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  #11  
Old 04-07-2010, 04:21 AM
StitchwitchD StitchwitchD is offline
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Originally Posted by kamala View Post
Do you think that people that have been hurt, or cheated on/betrayed or themselves done the cheating and betraying, are those people more likely to turn to polyamory as a sort of resignation to this less than ideal part of human nature?
Everyone has been hurt. Most adults have cheated, been cheated on, or been the 3rd party, or there's at least been temptation or suspicions. There are a few lucky people who fall in love at a young age and manage to stay together and be monogamous. My parents eloped when Mom was 15, and Dad was 19, they were married for 53 years until Mom died, and since then Dad just complains about missing her and how he's waiting to die. They fought constantly, but they stayed married, and did not cheat on each other (although I know Mom got hit on a lot),

So, I think monogamy can work just fine, if 2 people love each other and are only really interested in each other (well, Dad did his share of really obvious looking, he'd comment on the waitress' ass when we were out to eat, but it's not like a cute 18 yr old was going to be interested in a grumpy old man.) Under the right circumstances, I'd be willing to be monogamous, I just don't find that probable.
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  #12  
Old 04-07-2010, 12:46 PM
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I think a lot of the negative remarks about monogomy come after monogomous people try to ram there view point that what we are doing is wrong down our throut,
i hear it over and over again and sometimes every so often i want to scream at them that they are all wrong and im right, na na na, thats a childish reaction i know...

what i do believe is that polyamory works better for a lot of people, many of who don't even know they have another option, yes there are some monos that have great long lasting relationships, but oddly enough they don't seem to be the ones who complain to me about my lifestyle, its the people who are cheating, who have gone from one marrige to another, those are the people who seem to have the biggest problem with polyamory,

kind of ironic

Jools
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  #13  
Old 04-07-2010, 04:08 PM
kamala kamala is offline
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Wow, thanks for the replies everyone

Over and above how irritating it can be trying to defend and explain polyamory to people who just don't want any of it... the cynicism I was kind of talking about was more a question of: "I want to try this awesome thing, meet new people, learn some new things, experiment etc etc" versus "I already know this person is not going to be enough for me, just by sheer virtue of them being only one person, so I may as well just be honest and not even try being monogamous"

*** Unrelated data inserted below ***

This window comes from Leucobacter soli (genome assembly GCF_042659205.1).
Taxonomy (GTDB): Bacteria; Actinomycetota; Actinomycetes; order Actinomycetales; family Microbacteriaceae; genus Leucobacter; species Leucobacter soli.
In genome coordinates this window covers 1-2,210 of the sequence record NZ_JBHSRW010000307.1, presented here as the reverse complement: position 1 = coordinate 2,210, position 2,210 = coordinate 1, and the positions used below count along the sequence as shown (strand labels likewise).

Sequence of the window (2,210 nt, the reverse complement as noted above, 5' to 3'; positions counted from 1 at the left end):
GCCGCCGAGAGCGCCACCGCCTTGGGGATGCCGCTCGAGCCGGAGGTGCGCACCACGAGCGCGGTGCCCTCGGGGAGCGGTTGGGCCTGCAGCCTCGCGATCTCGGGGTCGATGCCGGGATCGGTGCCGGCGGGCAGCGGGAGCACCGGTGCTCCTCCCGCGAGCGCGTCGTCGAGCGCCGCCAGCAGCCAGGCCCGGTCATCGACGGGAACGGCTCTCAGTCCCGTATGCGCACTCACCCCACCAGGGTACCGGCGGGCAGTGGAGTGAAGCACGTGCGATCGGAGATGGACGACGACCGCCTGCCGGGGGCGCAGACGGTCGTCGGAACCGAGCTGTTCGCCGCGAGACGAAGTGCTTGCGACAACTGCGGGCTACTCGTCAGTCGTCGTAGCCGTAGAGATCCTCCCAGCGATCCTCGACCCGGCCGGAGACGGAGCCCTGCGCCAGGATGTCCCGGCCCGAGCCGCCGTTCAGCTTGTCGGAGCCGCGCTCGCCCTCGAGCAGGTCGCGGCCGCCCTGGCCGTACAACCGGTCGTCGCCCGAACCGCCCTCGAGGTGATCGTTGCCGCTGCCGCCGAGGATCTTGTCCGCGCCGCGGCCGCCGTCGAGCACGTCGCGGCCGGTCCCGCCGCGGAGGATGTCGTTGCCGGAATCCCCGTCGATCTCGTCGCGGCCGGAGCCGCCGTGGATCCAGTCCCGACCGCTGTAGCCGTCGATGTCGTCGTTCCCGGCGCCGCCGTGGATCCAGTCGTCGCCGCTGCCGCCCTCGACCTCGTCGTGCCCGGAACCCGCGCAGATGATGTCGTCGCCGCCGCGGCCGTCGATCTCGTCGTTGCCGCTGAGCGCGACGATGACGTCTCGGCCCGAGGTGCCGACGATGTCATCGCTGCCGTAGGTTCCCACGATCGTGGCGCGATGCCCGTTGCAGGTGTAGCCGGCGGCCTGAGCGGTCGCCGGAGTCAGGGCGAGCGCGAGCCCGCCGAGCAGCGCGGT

The latter seems cynical because you have already decided that there is this inherent lack...

From my brief experience polyamory has been hard work - hard work that I could have just as easily put into a monogamous relationship, ie spent that effort saying, yes, I think about other people, but no, I won't pursue them...

I mean, how many people here would be happy being monogamous if exactly the 100% right person came along, that fulfilled all your needs etc? And if that's the case, is your choosing to be polyamorous a gesture of bad faith in that being a possibility?

I don't mean to come across cheeky or anything. Sometimes I find the answers I'm looking for by following the line of reasoning that seems least logical to me...

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  #14  
Old 04-07-2010, 04:11 PM
Ariakas Ariakas is offline
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Originally Posted by kamala View Post
I mean, how many people here would be happy being monogamous if exactly the 100% right person came along, that fulfilled all your needs etc? And if that's the case, is your choosing to be polyamorous a gesture of bad faith in that being a possibility?
I have a wife who 100% fullfill my "needs". My problem is I have more to give. Its the only way I can explain it.

My wife is poly (still debating this actually...lets say she is open) because I can't fullfill her needs, ironically....I am not a woman. She loves and desires women too.

Last edited by Ariakas; 04-07-2010 at 04:29 PM.
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  #15  
Old 04-07-2010, 04:20 PM
kamala kamala is offline
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Originally Posted by Ariakas View Post
I have a wife who 100% fullfill my "needs". My problem is I have more to give. Its the only way I can explain it.
You know, I didn't think of that. Of conceptualising the size of the thing not in terms of your needs only, but what you want to give...

That's awesome
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  #16  
Old 04-07-2010, 07:17 PM
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CielDuMatin CielDuMatin is offline